YORKSHIRE’S Joe Root refuses to decry any England team-mates who opt out of first-class cricket.
Alex Hales and Root’s county club-mate Adil Rashid both caused a stir last month when they signed white-ball only deals with their counties, effectively eliminating themselves from Test consideration for the foreseeable future.
Root, however, insists they have every right to tailor their own career as they navigate a jam-packed schedule.
“I don’t think it would be fair to make an example of those two guys,” said England’s Test captain. “There’s a deeper issue that needs sorting out.”
Root and Rashid will attempt to help wrap up one-day international series victory over New Zealand in the fourth match of five against New Zealand in Dunedin tomorrow while Hales is likely to miss out again at the top of the order.
All three nonetheless share a universal quandary with colleagues and opponents worldwide: how to maximise their potential in an ever-crowded calendar across all three formats.
Leg-spinner Rashid and power-hitting opener Hales have made a pragmatic switch they hope will pay off in time for next year’s World Cup on home soil.
“It’s not the fact they’ve necessarily ended their Test careers or their red-ball careers full stop,” added Root.
“From what I’ve heard from Hales it’s about the next 18 months based around really giving himself the best chance of getting ready for a World Cup.
“To criticise the players is wrong. You’ve got to make it more attractive to go and play red-ball cricket somehow.”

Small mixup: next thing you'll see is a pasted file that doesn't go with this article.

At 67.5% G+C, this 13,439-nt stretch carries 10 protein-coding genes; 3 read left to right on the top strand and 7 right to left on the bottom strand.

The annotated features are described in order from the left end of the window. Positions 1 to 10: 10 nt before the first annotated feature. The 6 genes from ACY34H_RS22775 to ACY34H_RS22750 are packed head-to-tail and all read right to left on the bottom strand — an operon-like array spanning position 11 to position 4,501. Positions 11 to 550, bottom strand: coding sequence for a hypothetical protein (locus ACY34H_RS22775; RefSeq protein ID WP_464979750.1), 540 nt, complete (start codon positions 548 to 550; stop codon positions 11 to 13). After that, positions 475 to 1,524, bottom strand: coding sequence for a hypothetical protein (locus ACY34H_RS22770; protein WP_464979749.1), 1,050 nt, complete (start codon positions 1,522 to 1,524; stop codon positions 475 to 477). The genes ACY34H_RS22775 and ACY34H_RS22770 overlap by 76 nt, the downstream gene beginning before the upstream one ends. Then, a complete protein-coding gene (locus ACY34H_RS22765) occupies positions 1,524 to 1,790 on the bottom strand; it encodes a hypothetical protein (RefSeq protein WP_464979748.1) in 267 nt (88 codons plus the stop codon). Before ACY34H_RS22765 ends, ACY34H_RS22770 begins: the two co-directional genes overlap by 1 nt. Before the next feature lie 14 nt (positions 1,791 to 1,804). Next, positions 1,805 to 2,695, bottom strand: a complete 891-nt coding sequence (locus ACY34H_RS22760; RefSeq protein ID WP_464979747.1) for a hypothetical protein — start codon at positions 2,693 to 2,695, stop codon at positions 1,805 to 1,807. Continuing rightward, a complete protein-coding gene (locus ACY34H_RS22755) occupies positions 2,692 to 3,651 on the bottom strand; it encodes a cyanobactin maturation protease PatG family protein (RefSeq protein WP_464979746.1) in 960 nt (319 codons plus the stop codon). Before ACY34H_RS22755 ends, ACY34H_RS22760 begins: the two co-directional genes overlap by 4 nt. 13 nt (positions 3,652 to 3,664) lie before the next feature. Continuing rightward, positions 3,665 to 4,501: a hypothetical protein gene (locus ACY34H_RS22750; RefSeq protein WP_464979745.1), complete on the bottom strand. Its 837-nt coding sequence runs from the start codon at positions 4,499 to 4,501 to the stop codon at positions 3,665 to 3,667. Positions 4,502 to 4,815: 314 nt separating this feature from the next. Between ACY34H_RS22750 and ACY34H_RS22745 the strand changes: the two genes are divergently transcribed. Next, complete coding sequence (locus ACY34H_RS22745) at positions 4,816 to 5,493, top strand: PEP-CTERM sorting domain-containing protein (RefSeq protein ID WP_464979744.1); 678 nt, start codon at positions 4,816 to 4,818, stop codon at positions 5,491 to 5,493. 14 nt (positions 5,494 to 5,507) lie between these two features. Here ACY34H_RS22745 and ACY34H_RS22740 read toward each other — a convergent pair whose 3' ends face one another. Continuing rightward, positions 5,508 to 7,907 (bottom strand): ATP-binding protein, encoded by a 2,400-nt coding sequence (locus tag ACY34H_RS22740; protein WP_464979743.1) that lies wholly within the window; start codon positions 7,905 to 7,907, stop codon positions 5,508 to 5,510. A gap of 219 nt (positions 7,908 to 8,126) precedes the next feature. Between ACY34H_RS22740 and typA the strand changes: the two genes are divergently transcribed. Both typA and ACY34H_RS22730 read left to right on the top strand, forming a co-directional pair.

Root’s own concern, meanwhile, is how to keep his Twenty20 game up to speed when opportunities to test himself against the best keep passing him by.
He was persuaded by England coach Trevor Bayliss to miss last month’s tri-series in Australia and New Zealand, having put his heart and soul into a failed Ashes campaign, and then discovered he was surplus to requirements with Indian Premier League franchises after entering the auction for the first time.
“I was disappointed,” he said of the IPL snub. “But the reason I wanted to go out there was to play more Twenty20 cricket – it wasn’t to go and earn as much money as possible.
“The amount of Twenty20 cricket I’m available to play at the moment is minimal, and there’s a World T20 in a couple of years’ time. I thought it would be a great opportunity to get some good experience in a fantastic tournament.”
He rationalises that, despite a Twenty20 international average and strike rate of close to 40 and 130 respectively, he just did not fit the bill this year.
“It was disappointing, but it’s also very understandable,” he said. “Sides have a clear idea of what they want the make-up of their team to look like and they build around that.
“I wasn’t going to fit into any one of those teams ... but there’s not really much you can do.”
Franchise leagues are a means to an end, albeit a potentially highly lucrative one, for a cricketer whose prime Twenty20 motivation is to excel for his country, specifically at the next short-format ‘World Cup’ in Australia in 2020.
“It’s hard to [improve] without playing,” Root added. “It’s completely out of my control.
“All I can do is, when I play Twenty20 cricket, just make sure I’m doing everything I can to win and score as many runs as possible.
“I’m not going to go into any game thinking, ‘If I play well here I could get an IPL deal at the end of it’.
“I’m going into (it) to do the best job I can to win the game of cricket.”